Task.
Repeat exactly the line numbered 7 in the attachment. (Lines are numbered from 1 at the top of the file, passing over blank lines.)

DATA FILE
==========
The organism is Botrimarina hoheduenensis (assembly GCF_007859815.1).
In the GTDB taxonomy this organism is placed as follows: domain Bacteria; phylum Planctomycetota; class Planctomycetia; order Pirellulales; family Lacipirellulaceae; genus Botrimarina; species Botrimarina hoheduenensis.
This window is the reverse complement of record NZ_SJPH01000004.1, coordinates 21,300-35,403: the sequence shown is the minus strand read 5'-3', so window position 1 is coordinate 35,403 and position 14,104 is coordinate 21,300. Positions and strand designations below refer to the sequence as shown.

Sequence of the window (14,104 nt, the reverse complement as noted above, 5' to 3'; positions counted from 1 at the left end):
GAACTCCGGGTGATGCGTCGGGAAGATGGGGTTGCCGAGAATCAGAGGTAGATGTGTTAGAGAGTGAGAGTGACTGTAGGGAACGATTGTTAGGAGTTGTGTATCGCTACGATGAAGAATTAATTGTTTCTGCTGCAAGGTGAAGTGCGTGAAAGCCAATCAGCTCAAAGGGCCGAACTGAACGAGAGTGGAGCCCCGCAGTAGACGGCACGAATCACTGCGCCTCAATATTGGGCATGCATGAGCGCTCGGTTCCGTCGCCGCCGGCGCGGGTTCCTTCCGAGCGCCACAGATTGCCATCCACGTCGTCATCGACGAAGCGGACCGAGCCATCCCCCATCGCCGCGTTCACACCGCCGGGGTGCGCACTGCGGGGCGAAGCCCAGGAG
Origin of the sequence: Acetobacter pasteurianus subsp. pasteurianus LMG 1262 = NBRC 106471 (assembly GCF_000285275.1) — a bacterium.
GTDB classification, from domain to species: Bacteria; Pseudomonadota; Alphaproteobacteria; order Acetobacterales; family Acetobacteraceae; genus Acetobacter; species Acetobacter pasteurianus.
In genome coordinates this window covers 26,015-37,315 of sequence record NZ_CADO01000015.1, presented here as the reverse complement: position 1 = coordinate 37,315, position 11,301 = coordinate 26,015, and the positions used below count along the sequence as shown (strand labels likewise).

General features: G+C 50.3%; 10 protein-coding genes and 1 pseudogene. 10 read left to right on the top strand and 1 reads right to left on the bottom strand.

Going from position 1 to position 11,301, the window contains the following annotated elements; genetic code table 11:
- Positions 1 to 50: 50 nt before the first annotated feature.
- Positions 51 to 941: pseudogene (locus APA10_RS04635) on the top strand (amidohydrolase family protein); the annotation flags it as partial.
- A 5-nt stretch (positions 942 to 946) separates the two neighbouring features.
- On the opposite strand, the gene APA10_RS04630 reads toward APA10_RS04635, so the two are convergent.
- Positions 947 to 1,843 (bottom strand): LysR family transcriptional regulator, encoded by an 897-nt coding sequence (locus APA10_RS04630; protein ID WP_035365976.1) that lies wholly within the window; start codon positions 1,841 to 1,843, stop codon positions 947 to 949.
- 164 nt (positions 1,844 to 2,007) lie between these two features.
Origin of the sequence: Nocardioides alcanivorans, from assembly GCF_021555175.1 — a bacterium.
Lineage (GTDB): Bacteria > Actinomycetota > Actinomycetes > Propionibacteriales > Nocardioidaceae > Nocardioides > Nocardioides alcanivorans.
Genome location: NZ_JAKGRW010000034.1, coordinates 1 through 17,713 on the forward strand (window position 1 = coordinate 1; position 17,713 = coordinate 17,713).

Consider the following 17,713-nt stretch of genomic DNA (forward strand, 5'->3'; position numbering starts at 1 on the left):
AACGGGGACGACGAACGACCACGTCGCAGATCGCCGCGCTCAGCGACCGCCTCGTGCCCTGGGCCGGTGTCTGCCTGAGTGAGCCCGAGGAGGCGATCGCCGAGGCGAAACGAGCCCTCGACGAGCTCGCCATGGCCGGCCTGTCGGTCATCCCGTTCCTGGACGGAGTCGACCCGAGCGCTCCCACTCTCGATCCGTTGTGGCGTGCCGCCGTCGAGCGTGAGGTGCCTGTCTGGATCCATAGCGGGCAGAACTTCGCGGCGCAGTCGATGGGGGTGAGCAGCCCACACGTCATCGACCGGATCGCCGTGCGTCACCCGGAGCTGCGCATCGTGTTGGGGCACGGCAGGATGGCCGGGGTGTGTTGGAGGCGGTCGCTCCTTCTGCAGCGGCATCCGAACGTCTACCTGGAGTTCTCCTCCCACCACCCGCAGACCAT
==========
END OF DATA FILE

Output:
GTDB classification, from domain to species: Bacteria; Pseudomonadota; Alphaproteobacteria; order Acetobacterales; family Acetobacteraceae; genus Acetobacter; species Acetobacter pasteurianus.